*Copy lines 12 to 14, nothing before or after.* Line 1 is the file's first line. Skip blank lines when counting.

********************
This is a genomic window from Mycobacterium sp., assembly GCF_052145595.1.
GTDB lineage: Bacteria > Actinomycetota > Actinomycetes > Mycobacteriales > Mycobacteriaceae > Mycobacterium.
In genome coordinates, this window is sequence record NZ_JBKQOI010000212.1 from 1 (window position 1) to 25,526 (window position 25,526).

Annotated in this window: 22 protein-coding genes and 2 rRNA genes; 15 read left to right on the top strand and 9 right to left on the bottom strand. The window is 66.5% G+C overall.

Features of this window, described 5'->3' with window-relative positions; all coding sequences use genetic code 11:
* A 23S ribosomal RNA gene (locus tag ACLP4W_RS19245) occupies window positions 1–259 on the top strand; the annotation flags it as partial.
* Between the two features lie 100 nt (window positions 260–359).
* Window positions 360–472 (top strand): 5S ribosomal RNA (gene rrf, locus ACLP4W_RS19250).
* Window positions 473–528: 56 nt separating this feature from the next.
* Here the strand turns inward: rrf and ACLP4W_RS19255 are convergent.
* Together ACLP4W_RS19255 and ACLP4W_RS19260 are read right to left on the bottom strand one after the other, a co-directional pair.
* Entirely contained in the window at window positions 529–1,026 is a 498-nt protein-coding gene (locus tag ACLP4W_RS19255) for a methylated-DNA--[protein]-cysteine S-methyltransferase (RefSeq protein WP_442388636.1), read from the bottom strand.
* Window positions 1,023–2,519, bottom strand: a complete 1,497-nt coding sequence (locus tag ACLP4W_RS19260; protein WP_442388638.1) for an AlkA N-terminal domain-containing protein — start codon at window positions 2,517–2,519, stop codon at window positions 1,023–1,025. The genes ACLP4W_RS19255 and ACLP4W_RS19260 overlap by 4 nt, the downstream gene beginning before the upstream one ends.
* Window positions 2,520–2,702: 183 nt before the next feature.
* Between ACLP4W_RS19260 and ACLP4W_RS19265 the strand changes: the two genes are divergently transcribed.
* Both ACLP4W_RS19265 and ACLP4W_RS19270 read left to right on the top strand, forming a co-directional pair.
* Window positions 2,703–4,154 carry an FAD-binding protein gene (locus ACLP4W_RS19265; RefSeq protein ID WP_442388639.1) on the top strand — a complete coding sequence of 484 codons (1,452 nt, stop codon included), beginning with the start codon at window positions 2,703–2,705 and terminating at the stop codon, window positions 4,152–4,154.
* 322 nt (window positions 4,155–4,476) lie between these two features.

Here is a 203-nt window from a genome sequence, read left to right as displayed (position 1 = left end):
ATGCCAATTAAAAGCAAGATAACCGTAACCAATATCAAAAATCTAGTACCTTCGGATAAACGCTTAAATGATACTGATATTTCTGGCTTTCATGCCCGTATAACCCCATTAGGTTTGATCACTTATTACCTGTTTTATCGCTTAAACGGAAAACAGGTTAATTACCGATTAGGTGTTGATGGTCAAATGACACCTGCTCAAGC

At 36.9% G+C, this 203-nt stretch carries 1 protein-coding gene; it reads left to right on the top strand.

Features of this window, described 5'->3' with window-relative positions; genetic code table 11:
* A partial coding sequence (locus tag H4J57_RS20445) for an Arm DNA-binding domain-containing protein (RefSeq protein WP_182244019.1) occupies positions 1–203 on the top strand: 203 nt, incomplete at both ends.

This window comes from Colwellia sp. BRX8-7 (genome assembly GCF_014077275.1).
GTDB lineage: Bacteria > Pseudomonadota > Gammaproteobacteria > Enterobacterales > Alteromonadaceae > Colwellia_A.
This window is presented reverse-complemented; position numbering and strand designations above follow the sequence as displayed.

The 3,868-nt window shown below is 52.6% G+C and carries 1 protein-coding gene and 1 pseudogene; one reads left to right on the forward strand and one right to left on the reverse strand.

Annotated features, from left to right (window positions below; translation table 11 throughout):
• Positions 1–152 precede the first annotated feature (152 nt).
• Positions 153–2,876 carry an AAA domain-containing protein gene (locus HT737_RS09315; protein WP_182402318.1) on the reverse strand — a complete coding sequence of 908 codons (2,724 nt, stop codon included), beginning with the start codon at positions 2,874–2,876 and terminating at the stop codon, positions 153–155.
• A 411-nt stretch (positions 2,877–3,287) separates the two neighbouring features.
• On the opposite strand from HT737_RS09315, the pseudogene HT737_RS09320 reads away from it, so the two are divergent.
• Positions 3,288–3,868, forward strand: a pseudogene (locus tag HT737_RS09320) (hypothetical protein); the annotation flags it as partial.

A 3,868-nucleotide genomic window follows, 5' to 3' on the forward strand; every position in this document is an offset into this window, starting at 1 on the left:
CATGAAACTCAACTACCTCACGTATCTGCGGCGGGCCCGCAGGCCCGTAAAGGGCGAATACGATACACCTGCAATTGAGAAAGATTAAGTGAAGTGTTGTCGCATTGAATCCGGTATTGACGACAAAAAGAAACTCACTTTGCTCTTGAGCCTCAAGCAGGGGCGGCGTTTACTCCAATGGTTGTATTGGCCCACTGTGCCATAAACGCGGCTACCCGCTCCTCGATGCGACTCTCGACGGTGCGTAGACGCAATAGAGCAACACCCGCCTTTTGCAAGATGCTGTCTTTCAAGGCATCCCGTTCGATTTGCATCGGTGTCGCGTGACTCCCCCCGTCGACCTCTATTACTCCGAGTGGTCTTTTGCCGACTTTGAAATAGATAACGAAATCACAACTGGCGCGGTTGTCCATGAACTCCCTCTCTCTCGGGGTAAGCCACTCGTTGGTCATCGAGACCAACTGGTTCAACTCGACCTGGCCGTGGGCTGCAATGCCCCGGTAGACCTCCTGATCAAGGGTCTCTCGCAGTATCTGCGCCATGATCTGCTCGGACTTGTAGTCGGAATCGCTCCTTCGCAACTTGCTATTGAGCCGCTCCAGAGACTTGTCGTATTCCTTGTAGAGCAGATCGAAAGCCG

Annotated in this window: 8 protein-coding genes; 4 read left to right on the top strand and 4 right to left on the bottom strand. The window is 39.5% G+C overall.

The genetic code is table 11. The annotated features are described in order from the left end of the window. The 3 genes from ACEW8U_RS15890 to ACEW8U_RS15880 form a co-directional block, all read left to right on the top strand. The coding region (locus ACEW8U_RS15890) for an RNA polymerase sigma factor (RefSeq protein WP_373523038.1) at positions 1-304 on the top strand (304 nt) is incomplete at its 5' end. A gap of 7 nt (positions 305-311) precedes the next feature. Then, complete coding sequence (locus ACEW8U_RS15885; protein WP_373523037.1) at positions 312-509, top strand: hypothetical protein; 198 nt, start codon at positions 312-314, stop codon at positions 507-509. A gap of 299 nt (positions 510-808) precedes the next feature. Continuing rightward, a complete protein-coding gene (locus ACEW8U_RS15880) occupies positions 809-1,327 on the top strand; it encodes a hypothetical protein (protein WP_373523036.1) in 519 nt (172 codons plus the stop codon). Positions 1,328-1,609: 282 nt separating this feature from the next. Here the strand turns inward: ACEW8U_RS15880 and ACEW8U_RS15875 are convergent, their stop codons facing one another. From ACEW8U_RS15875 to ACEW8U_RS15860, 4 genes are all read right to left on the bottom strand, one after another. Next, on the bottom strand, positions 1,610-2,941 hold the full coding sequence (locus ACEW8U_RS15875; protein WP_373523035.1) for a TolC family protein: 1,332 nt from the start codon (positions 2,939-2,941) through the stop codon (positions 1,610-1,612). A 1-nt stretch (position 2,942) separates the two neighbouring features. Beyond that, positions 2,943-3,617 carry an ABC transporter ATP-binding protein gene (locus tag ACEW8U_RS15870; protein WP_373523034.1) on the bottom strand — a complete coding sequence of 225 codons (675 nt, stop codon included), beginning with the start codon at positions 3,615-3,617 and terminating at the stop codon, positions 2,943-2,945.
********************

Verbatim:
* Entirely contained in the window at window positions 529–1,026 is a 498-nt protein-coding gene (locus tag ACLP4W_RS19255) for a methylated-DNA--[protein]-cysteine S-methyltransferase (RefSeq protein WP_442388636.1), read from the bottom strand.
* Window positions 1,023–2,519, bottom strand: a complete 1,497-nt coding sequence (locus tag ACLP4W_RS19260; protein WP_442388638.1) for an AlkA N-terminal domain-containing protein — start codon at window positions 2,517–2,519, stop codon at window positions 1,023–1,025. The genes ACLP4W_RS19255 and ACLP4W_RS19260 overlap by 4 nt, the downstream gene beginning before the upstream one ends.
* Window positions 2,520–2,702: 183 nt before the next feature.